In order to solve word problems, there are several things that
you must be prepared to do. Among these are the following: **read**
critically, **read** slowly, **read** completely, pick out main ideas,
and most of all **give yourself a chance**.

Many students believe that solving word problems is beyond them.
This is simply not true. With dedication to the use of proper and
effective problem solving methods, you can and will be
successful. The level of success depends on your **effort** and your
degree of **preparation**. Make sure that you do not commit yourself
to failure before you have even read the problem. Give it the
"old college try."

The points mentioned in the first paragraph are entry skills that
must be worked on early and **reinforced constantly**. When you read
critically, you have to figure out what is really the **point of
the story**. The point could be that there are two trains heading
in different directions rather than in the same direction. The
point may be that the you want to know Juan's salary instead of
Julie's. As you search for the important components of the
problem, remember that you are **not in a race**. **Take your time**.
Looking over key information and heading straight for the numbers
only leads to wrong answers. Make sure that you do not skip over
**anything** in the problem. You are dreaming if you expect to have
the answer to the problem as soon as you get to the question
mark. It won't happen, trust me. Often, it is a great idea to
leave your pencil alone until you have read through the problem
at least once. All of your language skills will come into play
here. Try to find main ideas, verbs, and subjects here. Doing
algebra well comes from knowing language structure.

Here is a list of steps that can be put to use and modified by you to solve word problems. Remember that these are suggestions and can be amended as you see fit. The steps are not exactly the same as what's in your book, but they work just as well.

**1. Read the problem - SLOWLY!!!!!!!! **

Trying to solve it on the first go around will lead to difficulties. Leave your pencil on the desk and just read, like you would your favorite book or magazine.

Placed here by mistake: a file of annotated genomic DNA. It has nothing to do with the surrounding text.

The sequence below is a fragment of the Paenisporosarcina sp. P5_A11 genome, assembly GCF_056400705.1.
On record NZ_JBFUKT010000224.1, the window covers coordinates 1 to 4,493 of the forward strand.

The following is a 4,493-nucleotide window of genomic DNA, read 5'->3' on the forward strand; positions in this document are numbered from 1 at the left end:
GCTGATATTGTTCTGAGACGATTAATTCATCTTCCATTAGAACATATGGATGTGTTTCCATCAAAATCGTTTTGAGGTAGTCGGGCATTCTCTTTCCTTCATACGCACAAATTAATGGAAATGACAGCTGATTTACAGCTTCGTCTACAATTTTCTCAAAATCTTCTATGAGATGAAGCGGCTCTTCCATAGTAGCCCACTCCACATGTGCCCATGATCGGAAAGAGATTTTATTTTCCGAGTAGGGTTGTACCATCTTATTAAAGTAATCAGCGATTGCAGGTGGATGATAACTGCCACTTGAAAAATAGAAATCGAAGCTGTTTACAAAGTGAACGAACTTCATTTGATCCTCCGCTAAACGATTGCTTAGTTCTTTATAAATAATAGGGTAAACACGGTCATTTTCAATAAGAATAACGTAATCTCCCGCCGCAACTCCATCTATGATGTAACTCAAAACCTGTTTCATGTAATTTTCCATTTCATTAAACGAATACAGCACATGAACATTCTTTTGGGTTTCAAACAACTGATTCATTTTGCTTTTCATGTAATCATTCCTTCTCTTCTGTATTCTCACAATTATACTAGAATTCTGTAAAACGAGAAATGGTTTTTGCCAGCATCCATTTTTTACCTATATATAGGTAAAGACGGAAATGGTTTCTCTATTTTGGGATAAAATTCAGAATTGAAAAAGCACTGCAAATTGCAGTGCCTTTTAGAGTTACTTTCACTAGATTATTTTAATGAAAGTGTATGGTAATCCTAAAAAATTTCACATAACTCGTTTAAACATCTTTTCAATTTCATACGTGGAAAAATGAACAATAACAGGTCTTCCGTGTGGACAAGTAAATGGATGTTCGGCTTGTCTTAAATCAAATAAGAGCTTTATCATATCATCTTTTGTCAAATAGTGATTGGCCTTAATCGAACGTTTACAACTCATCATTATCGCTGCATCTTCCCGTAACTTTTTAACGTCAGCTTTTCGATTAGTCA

**2. Re-read the problem.**

Now you may pick up your pencil and begin to underline parts of the problem or make notes.

**3. Pick out key TERMS, WORDS, and NUMBERS.**

Look for the things that will help you effectively and
efficiently solve the problem. **TERMS** are words that generally
tell you what to do. For instance, "sum" means "add." **WORDS** that
have importance do not usually tell you what to do, but what to
do it to. Examples of important words might include names,
places, geometric figures, units of measure, and even directions.
In this course, almost every **NUMBER** is important. There will be
times when a number is there just to throw you off. Make sure you
read the question to decide which numbers are important.

**4. Make a chart, picture, table, or graph AND LABEL IT.**

For some problems and for some people, this step is optional. In most cases, however, it is a highly valuable step. Many of us need to put the important information into a nice neat package or to see what is really going on. Once you have this piece done, you no longer should need the original problem as it was stated. If you do not draw it, you will almost always miss it. This is especially true with geometric figures and moving objects.

**5. Form appropriate relationships.**

This does not mean that you find a study buddy or a spouse. This
means that you will now need to find a **formula** that you can use
for this situation or create an **equation** that will get the job
done. This part is where the language skills come into play. Make
sure that "verbs" are represented by "=" and you pick variables
that easily identify your subjects. Do not use "x" for width, use
"w." Remember who has to remember what the "x" stood for.
**Translation** skills are needed here to go from English to Algebra
(Mathematics). Play close attention to word order and word
meanings. It is not a good idea to memorize every problem in the
book. Your instructor can always change a number, a sign or the
word order and create an entirely different problem. Stay calm
and use your found information.

**6. Solve the equation(s).**

Now that you have a useable equation or formula. Substitute (plug in) what you know and solve for what you do not know. Use whatever techniques you know to find your solution(s).

**7. Solve the problem.**

**Read** the problem one last time. Make sure that you give the
answer to the question that you had been asked to do. Please, do
not make up your own problem to solve. Do not give Philip's age
when the question wants Raquel's age. If the question wants two
things, find both answers.

**8. Check your work and solution.**

It is a good idea to check to make sure that your steps and
thinking were appropriate. Also, make sure that **your answer makes
sense** based on the given information. By the way, **don't make a
right answer wrong **by giving more information than was asked.

Following these steps and modifying them as the problems and situations warrant will get you on the right track to success.